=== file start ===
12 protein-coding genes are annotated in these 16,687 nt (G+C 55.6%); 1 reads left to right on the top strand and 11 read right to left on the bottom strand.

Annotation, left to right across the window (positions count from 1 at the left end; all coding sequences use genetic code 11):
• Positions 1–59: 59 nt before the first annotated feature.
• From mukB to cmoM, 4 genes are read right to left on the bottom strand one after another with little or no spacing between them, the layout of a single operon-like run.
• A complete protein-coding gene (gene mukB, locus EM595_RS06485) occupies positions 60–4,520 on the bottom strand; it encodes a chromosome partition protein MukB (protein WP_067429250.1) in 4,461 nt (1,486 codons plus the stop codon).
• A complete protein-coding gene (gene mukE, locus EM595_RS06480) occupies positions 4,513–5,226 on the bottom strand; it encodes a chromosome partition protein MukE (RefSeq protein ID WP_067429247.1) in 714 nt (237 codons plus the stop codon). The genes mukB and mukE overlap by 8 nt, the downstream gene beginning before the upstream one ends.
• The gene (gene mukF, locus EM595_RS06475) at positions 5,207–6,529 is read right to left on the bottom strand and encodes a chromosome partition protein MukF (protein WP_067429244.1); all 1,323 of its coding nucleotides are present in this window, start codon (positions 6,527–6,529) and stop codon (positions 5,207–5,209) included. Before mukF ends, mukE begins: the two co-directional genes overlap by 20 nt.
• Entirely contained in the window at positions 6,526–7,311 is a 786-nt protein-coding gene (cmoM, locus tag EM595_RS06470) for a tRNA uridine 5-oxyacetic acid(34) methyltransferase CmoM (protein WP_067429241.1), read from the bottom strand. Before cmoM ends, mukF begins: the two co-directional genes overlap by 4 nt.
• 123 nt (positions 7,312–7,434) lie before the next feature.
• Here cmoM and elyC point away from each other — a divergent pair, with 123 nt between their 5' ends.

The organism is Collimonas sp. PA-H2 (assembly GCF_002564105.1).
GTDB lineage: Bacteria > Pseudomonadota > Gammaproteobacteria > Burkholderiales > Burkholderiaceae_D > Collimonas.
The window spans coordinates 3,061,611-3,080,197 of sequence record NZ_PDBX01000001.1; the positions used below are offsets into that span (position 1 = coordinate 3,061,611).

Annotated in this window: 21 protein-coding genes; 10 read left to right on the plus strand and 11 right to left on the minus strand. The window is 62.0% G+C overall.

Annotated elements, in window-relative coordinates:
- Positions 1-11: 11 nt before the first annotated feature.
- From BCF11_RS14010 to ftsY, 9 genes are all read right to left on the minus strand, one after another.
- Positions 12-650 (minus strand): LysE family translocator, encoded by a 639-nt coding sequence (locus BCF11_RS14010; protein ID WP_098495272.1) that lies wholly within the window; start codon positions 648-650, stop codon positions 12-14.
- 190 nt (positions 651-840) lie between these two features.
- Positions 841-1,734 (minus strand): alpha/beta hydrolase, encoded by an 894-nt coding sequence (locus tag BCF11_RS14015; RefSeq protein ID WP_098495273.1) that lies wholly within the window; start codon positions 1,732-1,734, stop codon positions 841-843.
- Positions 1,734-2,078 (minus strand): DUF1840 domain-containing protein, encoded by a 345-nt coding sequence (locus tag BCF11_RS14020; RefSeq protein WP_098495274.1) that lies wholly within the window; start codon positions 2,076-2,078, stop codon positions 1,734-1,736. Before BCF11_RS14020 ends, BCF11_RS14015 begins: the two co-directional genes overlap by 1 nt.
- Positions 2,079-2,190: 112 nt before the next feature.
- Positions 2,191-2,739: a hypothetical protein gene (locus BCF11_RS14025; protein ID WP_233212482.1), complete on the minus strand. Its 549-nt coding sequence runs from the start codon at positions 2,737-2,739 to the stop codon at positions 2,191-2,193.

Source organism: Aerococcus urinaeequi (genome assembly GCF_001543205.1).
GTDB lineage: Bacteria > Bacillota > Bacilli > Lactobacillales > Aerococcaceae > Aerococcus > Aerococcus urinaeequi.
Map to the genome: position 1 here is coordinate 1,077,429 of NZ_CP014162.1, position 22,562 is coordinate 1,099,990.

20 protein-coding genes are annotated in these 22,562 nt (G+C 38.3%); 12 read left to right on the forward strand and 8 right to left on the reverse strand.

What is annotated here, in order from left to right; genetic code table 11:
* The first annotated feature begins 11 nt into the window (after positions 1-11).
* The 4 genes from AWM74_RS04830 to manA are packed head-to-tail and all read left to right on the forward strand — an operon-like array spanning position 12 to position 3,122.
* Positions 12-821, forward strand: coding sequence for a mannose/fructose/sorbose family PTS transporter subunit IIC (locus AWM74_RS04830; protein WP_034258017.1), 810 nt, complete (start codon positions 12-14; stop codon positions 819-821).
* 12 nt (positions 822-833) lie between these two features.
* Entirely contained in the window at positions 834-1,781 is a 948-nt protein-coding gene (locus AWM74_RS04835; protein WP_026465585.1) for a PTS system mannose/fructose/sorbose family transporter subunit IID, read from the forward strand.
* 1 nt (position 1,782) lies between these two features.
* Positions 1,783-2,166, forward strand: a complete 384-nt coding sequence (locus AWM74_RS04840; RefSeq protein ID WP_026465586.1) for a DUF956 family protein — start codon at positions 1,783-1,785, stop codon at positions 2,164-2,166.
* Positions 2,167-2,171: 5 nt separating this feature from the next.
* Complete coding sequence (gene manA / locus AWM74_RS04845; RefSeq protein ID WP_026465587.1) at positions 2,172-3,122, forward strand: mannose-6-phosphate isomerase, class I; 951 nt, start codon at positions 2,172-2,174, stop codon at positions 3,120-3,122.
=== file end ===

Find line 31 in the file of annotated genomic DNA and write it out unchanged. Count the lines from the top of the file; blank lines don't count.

* Positions 12-821, forward strand: coding sequence for a mannose/fructose/sorbose family PTS transporter subunit IIC (locus AWM74_RS04830; protein WP_034258017.1), 810 nt, complete (start codon positions 12-14; stop codon positions 819-821).